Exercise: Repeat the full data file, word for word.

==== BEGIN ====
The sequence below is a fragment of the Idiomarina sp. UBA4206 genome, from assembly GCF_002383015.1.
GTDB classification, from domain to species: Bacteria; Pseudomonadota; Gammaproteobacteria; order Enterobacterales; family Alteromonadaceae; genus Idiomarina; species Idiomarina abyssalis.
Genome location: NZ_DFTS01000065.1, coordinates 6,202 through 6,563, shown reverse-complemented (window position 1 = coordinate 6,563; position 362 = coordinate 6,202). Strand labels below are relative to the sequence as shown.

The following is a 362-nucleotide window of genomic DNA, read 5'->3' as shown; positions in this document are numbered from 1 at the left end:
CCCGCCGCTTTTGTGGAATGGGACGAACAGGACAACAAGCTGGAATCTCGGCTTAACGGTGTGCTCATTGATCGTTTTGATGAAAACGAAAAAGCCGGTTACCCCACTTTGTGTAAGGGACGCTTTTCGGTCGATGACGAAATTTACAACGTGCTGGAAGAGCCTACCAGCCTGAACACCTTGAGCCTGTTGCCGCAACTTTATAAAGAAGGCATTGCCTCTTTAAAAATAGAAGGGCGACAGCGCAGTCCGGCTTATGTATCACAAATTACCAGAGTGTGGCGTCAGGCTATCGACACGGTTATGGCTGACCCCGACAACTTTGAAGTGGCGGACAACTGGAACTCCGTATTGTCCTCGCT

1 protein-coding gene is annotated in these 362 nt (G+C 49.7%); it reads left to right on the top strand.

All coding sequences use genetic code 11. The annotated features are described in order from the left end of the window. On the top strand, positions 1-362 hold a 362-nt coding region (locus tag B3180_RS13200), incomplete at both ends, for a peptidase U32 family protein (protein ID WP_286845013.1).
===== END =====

The sequence below is a fragment of the Idiomarina sp. UBA4206 genome, from assembly GCF_002383015.1.
GTDB classification, from domain to species: Bacteria; Pseudomonadota; Gammaproteobacteria; order Enterobacterales; family Alteromonadaceae; genus Idiomarina; species Idiomarina abyssalis.
Genome location: NZ_DFTS01000065.1, coordinates 6,202 through 6,563, shown reverse-complemented (window position 1 = coordinate 6,563; position 362 = coordinate 6,202). Strand labels below are relative to the sequence as shown.

The following is a 362-nucleotide window of genomic DNA, read 5'->3' as shown; positions in this document are numbered from 1 at the left end:
CCCGCCGCTTTTGTGGAATGGGACGAACAGGACAACAAGCTGGAATCTCGGCTTAACGGTGTGCTCATTGATCGTTTTGATGAAAACGAAAAAGCCGGTTACCCCACTTTGTGTAAGGGACGCTTTTCGGTCGATGACGAAATTTACAACGTGCTGGAAGAGCCTACCAGCCTGAACACCTTGAGCCTGTTGCCGCAACTTTATAAAGAAGGCATTGCCTCTTTAAAAATAGAAGGGCGACAGCGCAGTCCGGCTTATGTATCACAAATTACCAGAGTGTGGCGTCAGGCTATCGACACGGTTATGGCTGACCCCGACAACTTTGAAGTGGCGGACAACTGGAACTCCGTATTGTCCTCGCT

1 protein-coding gene is annotated in these 362 nt (G+C 49.7%); it reads left to right on the top strand.

All coding sequences use genetic code 11. The annotated features are described in order from the left end of the window. On the top strand, positions 1-362 hold a 362-nt coding region (locus tag B3180_RS13200), incomplete at both ends, for a peptidase U32 family protein (protein ID WP_286845013.1).